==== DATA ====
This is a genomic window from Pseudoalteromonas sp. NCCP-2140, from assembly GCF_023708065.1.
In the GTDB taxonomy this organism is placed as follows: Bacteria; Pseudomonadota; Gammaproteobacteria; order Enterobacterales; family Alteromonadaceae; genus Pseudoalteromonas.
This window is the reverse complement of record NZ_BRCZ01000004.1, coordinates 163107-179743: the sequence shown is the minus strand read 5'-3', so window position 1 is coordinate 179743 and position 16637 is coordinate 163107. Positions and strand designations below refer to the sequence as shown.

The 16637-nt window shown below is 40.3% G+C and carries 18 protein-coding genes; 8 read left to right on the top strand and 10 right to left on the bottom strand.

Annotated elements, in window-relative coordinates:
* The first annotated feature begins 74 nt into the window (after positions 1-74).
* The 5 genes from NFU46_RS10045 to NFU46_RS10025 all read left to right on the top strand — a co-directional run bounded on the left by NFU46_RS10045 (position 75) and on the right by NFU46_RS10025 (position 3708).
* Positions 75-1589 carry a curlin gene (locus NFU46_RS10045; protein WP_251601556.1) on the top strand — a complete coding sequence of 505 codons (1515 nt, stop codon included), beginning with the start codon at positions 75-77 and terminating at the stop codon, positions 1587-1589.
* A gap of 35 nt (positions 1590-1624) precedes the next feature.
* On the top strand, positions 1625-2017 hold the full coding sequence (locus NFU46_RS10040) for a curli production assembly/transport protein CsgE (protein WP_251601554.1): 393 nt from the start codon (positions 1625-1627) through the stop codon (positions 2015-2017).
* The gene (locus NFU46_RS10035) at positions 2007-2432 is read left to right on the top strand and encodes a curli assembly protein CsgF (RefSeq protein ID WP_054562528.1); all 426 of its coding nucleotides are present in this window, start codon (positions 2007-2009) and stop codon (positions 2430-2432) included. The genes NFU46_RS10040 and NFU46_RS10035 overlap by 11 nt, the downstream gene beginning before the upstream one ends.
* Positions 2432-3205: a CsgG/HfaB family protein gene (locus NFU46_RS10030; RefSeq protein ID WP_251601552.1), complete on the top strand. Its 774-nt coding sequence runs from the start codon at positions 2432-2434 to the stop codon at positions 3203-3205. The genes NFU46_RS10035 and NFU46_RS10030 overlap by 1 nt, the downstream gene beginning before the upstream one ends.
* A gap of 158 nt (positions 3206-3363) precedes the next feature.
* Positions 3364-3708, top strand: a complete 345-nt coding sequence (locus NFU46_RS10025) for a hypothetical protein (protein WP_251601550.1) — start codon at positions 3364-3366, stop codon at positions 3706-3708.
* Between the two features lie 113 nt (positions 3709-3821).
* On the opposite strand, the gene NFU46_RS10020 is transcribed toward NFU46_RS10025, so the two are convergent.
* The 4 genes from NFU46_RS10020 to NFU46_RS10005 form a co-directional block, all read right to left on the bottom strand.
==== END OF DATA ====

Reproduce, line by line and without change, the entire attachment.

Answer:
This is a genomic window from Pseudoalteromonas sp. NCCP-2140, from assembly GCF_023708065.1.
In the GTDB taxonomy this organism is placed as follows: Bacteria; Pseudomonadota; Gammaproteobacteria; order Enterobacterales; family Alteromonadaceae; genus Pseudoalteromonas.
This window is the reverse complement of record NZ_BRCZ01000004.1, coordinates 163107-179743: the sequence shown is the minus strand read 5'-3', so window position 1 is coordinate 179743 and position 16637 is coordinate 163107. Positions and strand designations below refer to the sequence as shown.

The 16637-nt window shown below is 40.3% G+C and carries 18 protein-coding genes; 8 read left to right on the top strand and 10 right to left on the bottom strand.

Annotated elements, in window-relative coordinates:
* The first annotated feature begins 74 nt into the window (after positions 1-74).
* The 5 genes from NFU46_RS10045 to NFU46_RS10025 all read left to right on the top strand — a co-directional run bounded on the left by NFU46_RS10045 (position 75) and on the right by NFU46_RS10025 (position 3708).
* Positions 75-1589 carry a curlin gene (locus NFU46_RS10045; protein WP_251601556.1) on the top strand — a complete coding sequence of 505 codons (1515 nt, stop codon included), beginning with the start codon at positions 75-77 and terminating at the stop codon, positions 1587-1589.
* A gap of 35 nt (positions 1590-1624) precedes the next feature.
* On the top strand, positions 1625-2017 hold the full coding sequence (locus NFU46_RS10040) for a curli production assembly/transport protein CsgE (protein WP_251601554.1): 393 nt from the start codon (positions 1625-1627) through the stop codon (positions 2015-2017).
* The gene (locus NFU46_RS10035) at positions 2007-2432 is read left to right on the top strand and encodes a curli assembly protein CsgF (RefSeq protein ID WP_054562528.1); all 426 of its coding nucleotides are present in this window, start codon (positions 2007-2009) and stop codon (positions 2430-2432) included. The genes NFU46_RS10040 and NFU46_RS10035 overlap by 11 nt, the downstream gene beginning before the upstream one ends.
* Positions 2432-3205: a CsgG/HfaB family protein gene (locus NFU46_RS10030; RefSeq protein ID WP_251601552.1), complete on the top strand. Its 774-nt coding sequence runs from the start codon at positions 2432-2434 to the stop codon at positions 3203-3205. The genes NFU46_RS10035 and NFU46_RS10030 overlap by 1 nt, the downstream gene beginning before the upstream one ends.
* A gap of 158 nt (positions 3206-3363) precedes the next feature.
* Positions 3364-3708, top strand: a complete 345-nt coding sequence (locus NFU46_RS10025) for a hypothetical protein (protein WP_251601550.1) — start codon at positions 3364-3366, stop codon at positions 3706-3708.
* Between the two features lie 113 nt (positions 3709-3821).
* On the opposite strand, the gene NFU46_RS10020 is transcribed toward NFU46_RS10025, so the two are convergent.
* The 4 genes from NFU46_RS10020 to NFU46_RS10005 form a co-directional block, all read right to left on the bottom strand.